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No More Humpty Dumpty

May 9, 2009 | by Rabbi Simcha Barnett

Shabbat is the day to enjoy the person you have become.

It's Friday afternoon of an endless New York winter, and I'm scooting across a busy intersection to do a bunch of last minute errands before Shabbat. As I plot my course, I see a sports car gun his engine to cut in front of a truck just ahead of him, only to slam on his brakes ten feet later at the red light. The disgruntled trucker yells out in exasperation, "Everyone's in such a big hurry and they got nowhere to go!"

Was he talking to the guy in the sports car or to me? Our society seems to be perpetually running -- to go somewhere, do something, or meet somebody. And all of it is really important, no doubt. But a person can sometimes feel as if life is spent running on a treadmill, and he wonders, for all the running, am I really going anywhere?

If life is spent running on a treadmill, am I really going anywhere?

When I studied philosophy in college, a frequent topic of discussion was the tension between Being and Becoming. Becoming is the endless pursuit of something you want or want to be. Being is the experience of feeling, enjoying and living as the person that you have become; at peace, integrated, with nowhere to go (at least not yet) and just enjoying life as you are.

We all have moments like this -- on top of a mountain in Aspen, maybe early in the morning in our homes as we take a peek at our children asleep in their beds, or as we gaze into the eyes of the people we love. It's when the little things in life, which too often get in the way, melt into the background.

But it seems that as our lives become filled with more and more, we get these moments less and less. And although we crave Being, we are consumed with Becoming, and our true selves are drowned out.

Center of Gravity

Shabbat, however, is a day of pure being, of living with the things which matter most and are often tended to the least -- God, family, and self. I always explain to my kids that just as Humpty Dumpty lost his balance up there on the wall, we too can be pulled in so many directions that we lose our center of gravity. Shabbat brings us back to the core of who we are and allows us to integrate the accomplishments of the week as an extension of self, not at the expense of self.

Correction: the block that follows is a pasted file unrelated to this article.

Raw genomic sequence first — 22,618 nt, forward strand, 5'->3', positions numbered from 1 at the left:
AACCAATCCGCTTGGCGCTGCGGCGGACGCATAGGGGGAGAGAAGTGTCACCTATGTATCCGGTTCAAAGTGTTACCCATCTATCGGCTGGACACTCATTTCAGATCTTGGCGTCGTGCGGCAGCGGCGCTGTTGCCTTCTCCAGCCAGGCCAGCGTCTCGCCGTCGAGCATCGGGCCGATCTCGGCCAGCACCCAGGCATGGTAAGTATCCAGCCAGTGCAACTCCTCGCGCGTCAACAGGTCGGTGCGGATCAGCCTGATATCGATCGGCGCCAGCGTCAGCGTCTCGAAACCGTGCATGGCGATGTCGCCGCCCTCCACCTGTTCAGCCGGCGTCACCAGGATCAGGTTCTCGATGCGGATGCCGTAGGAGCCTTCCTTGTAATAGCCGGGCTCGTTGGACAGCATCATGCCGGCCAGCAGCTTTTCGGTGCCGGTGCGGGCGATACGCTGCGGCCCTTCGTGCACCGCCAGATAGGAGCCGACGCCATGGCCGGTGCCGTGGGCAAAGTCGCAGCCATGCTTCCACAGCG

Humpty didn't have a space in his life called Shabbat.

And the ultimate fate of Humpty Dumpty -- all the King's horses and all the King's men couldn't put Humpty Dumpty back together again -- is because Humpty didn't have a space in his life called Shabbat -- our weekly appointment with Being.

Shabbat is translated as "rest," but more literally it comes from the word "return." When something returns to its place it is at rest. On Shabbat, we return home, to the essence of who we are, and we recognize and nurture the real relationships in our lives. As we take a break from the "becoming" mode, we pull back from the creative manipulation of our world and we enjoy the place that we are in now -- a real place that will never be returned to again, once this Shabbat has slipped away.

Shabbat also helps us to gain our spiritual bearings to more healthfully, and appropriately continue in the mode of Becoming in the week ahead. Hopefully, this quest will be more purposeful and meaningful due to the spiritual rejuvenation and focus which Shabbat provides.

Spice of Shabbat

I like to think of Shabbat as a yearly business retreat, where all of the employees remember, recommit to and our re-energized by the companies' vision and business plan. They are also empowered by the prospects of their role in making this vision a reality. Shabbat is a weekly Jewish spiritual retreat with the power of re-connecting us to our souls and to our collective mission in this world.

No flavor in the world that can replicate the spice and spirit of Shabbat.

The Talmud tells the story of Rabbi Yehudah who invited the Roman emperor to dinner on Shabbat. They ate a scrumptious five-course meal, and when it was all finished, the emperor asked for the recipes.

During the week, the emperor's chef prepared all of the recipes, but somehow nothing tasted quite the same. The emperor asked Rabbi Yehudah if he could help.

"Your chef omitted a key ingredient!" explained Rabbi Yehudah. "But there's no flavor in the world that can replicate the intangible spice and spirit of Shabbat."

It is, after all, priceless: the sweetness of true Being.

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